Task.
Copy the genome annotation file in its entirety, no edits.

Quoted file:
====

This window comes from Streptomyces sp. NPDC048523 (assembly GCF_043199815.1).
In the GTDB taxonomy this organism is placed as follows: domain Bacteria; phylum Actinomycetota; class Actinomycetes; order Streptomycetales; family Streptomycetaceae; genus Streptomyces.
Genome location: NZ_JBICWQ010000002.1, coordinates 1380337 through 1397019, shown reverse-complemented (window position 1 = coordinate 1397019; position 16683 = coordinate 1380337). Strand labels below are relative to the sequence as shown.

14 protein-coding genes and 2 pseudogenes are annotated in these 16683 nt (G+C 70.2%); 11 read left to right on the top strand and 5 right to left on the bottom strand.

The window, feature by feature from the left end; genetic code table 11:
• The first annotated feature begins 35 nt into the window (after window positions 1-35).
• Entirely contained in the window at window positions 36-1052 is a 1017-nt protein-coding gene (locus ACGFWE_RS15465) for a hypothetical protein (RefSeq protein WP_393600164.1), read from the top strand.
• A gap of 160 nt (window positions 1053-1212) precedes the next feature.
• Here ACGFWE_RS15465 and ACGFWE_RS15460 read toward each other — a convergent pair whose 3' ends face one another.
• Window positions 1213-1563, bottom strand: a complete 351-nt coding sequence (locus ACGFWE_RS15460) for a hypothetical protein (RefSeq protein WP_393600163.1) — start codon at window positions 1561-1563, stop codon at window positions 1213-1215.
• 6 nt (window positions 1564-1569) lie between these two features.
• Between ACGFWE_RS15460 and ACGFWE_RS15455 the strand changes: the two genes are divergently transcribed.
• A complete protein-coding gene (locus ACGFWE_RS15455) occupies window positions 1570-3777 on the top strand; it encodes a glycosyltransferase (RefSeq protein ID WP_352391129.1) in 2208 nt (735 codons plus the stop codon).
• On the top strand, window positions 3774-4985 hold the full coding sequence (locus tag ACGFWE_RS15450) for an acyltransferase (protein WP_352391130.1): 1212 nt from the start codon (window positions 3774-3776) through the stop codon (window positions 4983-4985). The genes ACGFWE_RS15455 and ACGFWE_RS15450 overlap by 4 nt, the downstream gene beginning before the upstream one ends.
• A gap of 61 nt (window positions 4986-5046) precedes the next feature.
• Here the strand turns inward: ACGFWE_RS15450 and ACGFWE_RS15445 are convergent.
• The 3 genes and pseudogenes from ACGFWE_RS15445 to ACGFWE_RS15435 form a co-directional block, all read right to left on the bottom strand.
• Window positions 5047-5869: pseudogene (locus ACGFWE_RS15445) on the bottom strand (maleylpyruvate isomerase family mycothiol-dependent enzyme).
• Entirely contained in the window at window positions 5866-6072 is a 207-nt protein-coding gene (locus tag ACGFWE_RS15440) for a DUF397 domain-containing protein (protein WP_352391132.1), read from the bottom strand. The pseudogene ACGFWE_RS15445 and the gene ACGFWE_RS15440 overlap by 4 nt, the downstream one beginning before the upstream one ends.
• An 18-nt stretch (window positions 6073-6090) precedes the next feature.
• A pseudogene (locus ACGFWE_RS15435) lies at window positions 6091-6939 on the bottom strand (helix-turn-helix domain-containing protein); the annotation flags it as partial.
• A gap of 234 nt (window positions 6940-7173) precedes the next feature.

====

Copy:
This window comes from Streptomyces sp. NPDC048523 (assembly GCF_043199815.1).
In the GTDB taxonomy this organism is placed as follows: domain Bacteria; phylum Actinomycetota; class Actinomycetes; order Streptomycetales; family Streptomycetaceae; genus Streptomyces.
Genome location: NZ_JBICWQ010000002.1, coordinates 1380337 through 1397019, shown reverse-complemented (window position 1 = coordinate 1397019; position 16683 = coordinate 1380337). Strand labels below are relative to the sequence as shown.

14 protein-coding genes and 2 pseudogenes are annotated in these 16683 nt (G+C 70.2%); 11 read left to right on the top strand and 5 right to left on the bottom strand.

The window, feature by feature from the left end; genetic code table 11:
• The first annotated feature begins 35 nt into the window (after window positions 1-35).
• Entirely contained in the window at window positions 36-1052 is a 1017-nt protein-coding gene (locus ACGFWE_RS15465) for a hypothetical protein (RefSeq protein WP_393600164.1), read from the top strand.
• A gap of 160 nt (window positions 1053-1212) precedes the next feature.
• Here ACGFWE_RS15465 and ACGFWE_RS15460 read toward each other — a convergent pair whose 3' ends face one another.
• Window positions 1213-1563, bottom strand: a complete 351-nt coding sequence (locus ACGFWE_RS15460) for a hypothetical protein (RefSeq protein WP_393600163.1) — start codon at window positions 1561-1563, stop codon at window positions 1213-1215.
• 6 nt (window positions 1564-1569) lie between these two features.
• Between ACGFWE_RS15460 and ACGFWE_RS15455 the strand changes: the two genes are divergently transcribed.
• A complete protein-coding gene (locus ACGFWE_RS15455) occupies window positions 1570-3777 on the top strand; it encodes a glycosyltransferase (RefSeq protein ID WP_352391129.1) in 2208 nt (735 codons plus the stop codon).
• On the top strand, window positions 3774-4985 hold the full coding sequence (locus tag ACGFWE_RS15450) for an acyltransferase (protein WP_352391130.1): 1212 nt from the start codon (window positions 3774-3776) through the stop codon (window positions 4983-4985). The genes ACGFWE_RS15455 and ACGFWE_RS15450 overlap by 4 nt, the downstream gene beginning before the upstream one ends.
• A gap of 61 nt (window positions 4986-5046) precedes the next feature.
• Here the strand turns inward: ACGFWE_RS15450 and ACGFWE_RS15445 are convergent.
• The 3 genes and pseudogenes from ACGFWE_RS15445 to ACGFWE_RS15435 form a co-directional block, all read right to left on the bottom strand.
• Window positions 5047-5869: pseudogene (locus ACGFWE_RS15445) on the bottom strand (maleylpyruvate isomerase family mycothiol-dependent enzyme).
• Entirely contained in the window at window positions 5866-6072 is a 207-nt protein-coding gene (locus tag ACGFWE_RS15440) for a DUF397 domain-containing protein (protein WP_352391132.1), read from the bottom strand. The pseudogene ACGFWE_RS15445 and the gene ACGFWE_RS15440 overlap by 4 nt, the downstream one beginning before the upstream one ends.
• An 18-nt stretch (window positions 6073-6090) precedes the next feature.
• A pseudogene (locus ACGFWE_RS15435) lies at window positions 6091-6939 on the bottom strand (helix-turn-helix domain-containing protein); the annotation flags it as partial.
• A gap of 234 nt (window positions 6940-7173) precedes the next feature.